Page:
“If we had a dedicated highway lane, we could bring people faster down to the Criminal Justice Center and, likewise, get them back faster to the prison in the evening.”

He said the court system is clogged – and the backlog is only going to continue.

“The problem is the courts are overwhelmed,” he said.

“We’re getting more inmates every day. The juvenile courts [are] off the hook. There’s an increasing number of young people getting arrested and when look at the adult side, we have more multi-defendant cases which require more deputies in courtroom.”

Downplayed

Williams said the Sheriff’s Office is often left out of public discussions about public safety but plays a key role in protecting judges, witnesses and court staff, as well as assisting other law enforcement agencies in their duties.

He recounted how the Philadelphia Police had to request his office’s assistance during last week’s “flash mob” incident at 15th and Chestnut.

“We are an integral part of law enforcement but a lot of the time we get downplayed because we don’t have the manpower we deserve,” he said.

“Let me just say that again – we deserve to have more deputies to protect the public. Thank God we haven’t had any major incidents at our courthouses, but we are stretched very thin.”

He said in light of recent tragedies, it’s time to “get ready for the unknown.”

“I cannot say this enough,” he said.

“The Sheriff’s Office is in desperate need of those deputies. God forbid if we had a major incident, we could not help all the people we would want to help. And unless we get those additional bodies – I have to put this on public notice – it would be a very disastrous incident if we don’t have the bodies and the trained personnel.”

But as far as raising court fees to pay for his proposed staffing increase, Williams said that’s not a something he’s willing to fight for.

“I can tell you as a political maverick – you don’t talk fees to City Council,” he said. “I’ll be supportive, but I won’t be making the recommendations.”


Written by Alex Wigglesworth for the Metro on April 17, 2013.

IN HIS PROPOSED BUDGET, Mayor Nutter did not seek any additional money for the Sheriff's Department despite its expanding responsibilities, but Sheriff Jewell Williams on Tuesday asked City Council for a 30 percent increase.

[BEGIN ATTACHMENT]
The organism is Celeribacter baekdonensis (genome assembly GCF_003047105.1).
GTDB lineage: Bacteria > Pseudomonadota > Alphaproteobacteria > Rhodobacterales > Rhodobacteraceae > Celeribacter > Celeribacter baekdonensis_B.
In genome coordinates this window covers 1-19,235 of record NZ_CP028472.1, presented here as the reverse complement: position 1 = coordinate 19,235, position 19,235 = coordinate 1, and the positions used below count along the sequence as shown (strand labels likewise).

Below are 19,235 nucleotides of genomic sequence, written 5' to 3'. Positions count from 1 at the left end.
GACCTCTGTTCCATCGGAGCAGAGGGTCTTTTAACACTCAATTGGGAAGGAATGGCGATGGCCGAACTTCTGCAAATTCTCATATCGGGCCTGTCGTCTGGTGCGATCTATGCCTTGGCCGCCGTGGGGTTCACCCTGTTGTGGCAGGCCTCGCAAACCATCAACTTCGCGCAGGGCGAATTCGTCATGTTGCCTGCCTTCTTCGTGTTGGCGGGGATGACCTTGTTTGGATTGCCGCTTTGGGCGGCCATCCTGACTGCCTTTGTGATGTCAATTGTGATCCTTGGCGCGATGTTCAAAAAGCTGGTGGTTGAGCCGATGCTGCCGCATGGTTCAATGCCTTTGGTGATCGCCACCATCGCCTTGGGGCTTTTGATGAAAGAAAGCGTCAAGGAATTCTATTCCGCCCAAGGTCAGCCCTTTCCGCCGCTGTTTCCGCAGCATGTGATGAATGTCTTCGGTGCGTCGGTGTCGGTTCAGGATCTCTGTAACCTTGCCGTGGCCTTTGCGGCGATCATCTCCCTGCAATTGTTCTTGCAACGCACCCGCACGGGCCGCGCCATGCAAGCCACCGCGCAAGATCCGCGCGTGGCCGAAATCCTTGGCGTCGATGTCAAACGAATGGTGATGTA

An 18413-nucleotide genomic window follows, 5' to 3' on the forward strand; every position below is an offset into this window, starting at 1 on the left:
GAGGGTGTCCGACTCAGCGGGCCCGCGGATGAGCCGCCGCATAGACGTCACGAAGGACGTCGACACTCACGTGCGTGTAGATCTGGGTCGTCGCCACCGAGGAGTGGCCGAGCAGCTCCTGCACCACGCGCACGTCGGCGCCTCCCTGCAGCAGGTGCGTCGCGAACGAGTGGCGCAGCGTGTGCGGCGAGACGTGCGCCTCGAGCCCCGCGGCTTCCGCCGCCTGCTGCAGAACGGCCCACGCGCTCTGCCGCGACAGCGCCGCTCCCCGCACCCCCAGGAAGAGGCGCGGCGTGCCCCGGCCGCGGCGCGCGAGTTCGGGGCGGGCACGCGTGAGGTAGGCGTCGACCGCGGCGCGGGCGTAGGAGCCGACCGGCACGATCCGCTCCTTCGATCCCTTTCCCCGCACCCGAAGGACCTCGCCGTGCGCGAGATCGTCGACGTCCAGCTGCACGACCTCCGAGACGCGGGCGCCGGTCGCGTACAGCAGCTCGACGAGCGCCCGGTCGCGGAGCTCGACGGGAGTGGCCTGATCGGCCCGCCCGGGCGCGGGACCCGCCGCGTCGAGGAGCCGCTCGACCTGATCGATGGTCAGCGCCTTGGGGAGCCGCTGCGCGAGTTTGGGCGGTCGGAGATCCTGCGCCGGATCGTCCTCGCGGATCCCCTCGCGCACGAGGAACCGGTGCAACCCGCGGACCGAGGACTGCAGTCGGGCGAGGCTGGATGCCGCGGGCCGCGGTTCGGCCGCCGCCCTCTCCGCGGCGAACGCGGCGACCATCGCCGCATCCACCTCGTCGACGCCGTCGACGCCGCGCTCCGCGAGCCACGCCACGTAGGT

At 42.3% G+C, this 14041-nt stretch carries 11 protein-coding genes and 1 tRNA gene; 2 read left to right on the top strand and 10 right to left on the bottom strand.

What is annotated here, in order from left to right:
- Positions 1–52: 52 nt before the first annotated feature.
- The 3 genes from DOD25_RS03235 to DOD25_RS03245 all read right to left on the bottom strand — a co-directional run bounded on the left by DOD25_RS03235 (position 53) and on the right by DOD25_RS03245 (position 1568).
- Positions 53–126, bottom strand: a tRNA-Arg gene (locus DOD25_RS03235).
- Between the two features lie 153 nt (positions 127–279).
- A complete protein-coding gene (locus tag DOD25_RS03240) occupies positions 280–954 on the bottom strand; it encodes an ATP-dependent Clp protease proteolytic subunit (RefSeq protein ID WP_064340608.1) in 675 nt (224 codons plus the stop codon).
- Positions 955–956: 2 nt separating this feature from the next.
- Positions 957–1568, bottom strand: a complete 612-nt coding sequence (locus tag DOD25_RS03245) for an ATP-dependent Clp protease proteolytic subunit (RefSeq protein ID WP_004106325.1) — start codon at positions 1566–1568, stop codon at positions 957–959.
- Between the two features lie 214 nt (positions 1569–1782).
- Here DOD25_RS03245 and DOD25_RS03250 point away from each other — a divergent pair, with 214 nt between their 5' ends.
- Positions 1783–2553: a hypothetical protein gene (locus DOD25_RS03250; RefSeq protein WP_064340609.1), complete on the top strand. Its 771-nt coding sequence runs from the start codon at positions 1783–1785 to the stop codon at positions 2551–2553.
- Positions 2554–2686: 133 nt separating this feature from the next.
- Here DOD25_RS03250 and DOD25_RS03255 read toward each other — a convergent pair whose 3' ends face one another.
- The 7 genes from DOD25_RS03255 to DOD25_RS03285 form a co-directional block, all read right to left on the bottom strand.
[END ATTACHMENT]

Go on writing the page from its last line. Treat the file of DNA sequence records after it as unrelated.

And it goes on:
That increase amounts to $4.1 million for 100 new deputies, a budget director, a computer-support employee and a clerical position. Williams said there were 230 deputies in 2008 compared with 194 now.

"We get downplayed because we don't get the manpower we deserved," Williams said. "We are stretched very thin."

Williams said more deputies are needed to staff the new multi-story Family Court building at 15th and Arch streets, set to open next year, and courts opening up in the Widener building.

"We are in dire need of additional deputies," Williams said. "God forbid we have a major incident [like Boston] and don't have trained personnel."

Meanwhile, Council President Darrell Clarke did not take a stand on Williams' request for more money, but said the security concerns were worth revisiting. Referring to City Hall, Clarke said, "This is probably one of the least-protected buildings in the city of Philadelphia."


Written by Jan Ransom for the Daily News on April 17, 2013.

As both a lifelong resident and now Sheriff of this wonderful city, I read with great interest several recent stories in both the Philadelphia Daily News and Philadelphia Inquirer that addressed issues of housing and the Office of the Sheriff of Philadelphia City and County itself.

The stories showed how complicated and complex each can be while illuminating the need for strict enforcement of laws already in existence, as well as more innovative ways to level the playing field for purchasing a home at a sheriff’s sale, and clarifying the procedures for getting money owed from the sale of a property.

Our other responsibilities and duties range from insuring the safety of the Criminal Justice Center, Family Court, and Traffic Court which represents about 64 individual courtrooms we protect.

We also transport more than 500 prisoners per day between the prisons and the courts, serve warrants, track down fugitives, post notices for evictions, and, of course, execute the sales of properties upon the order of the court.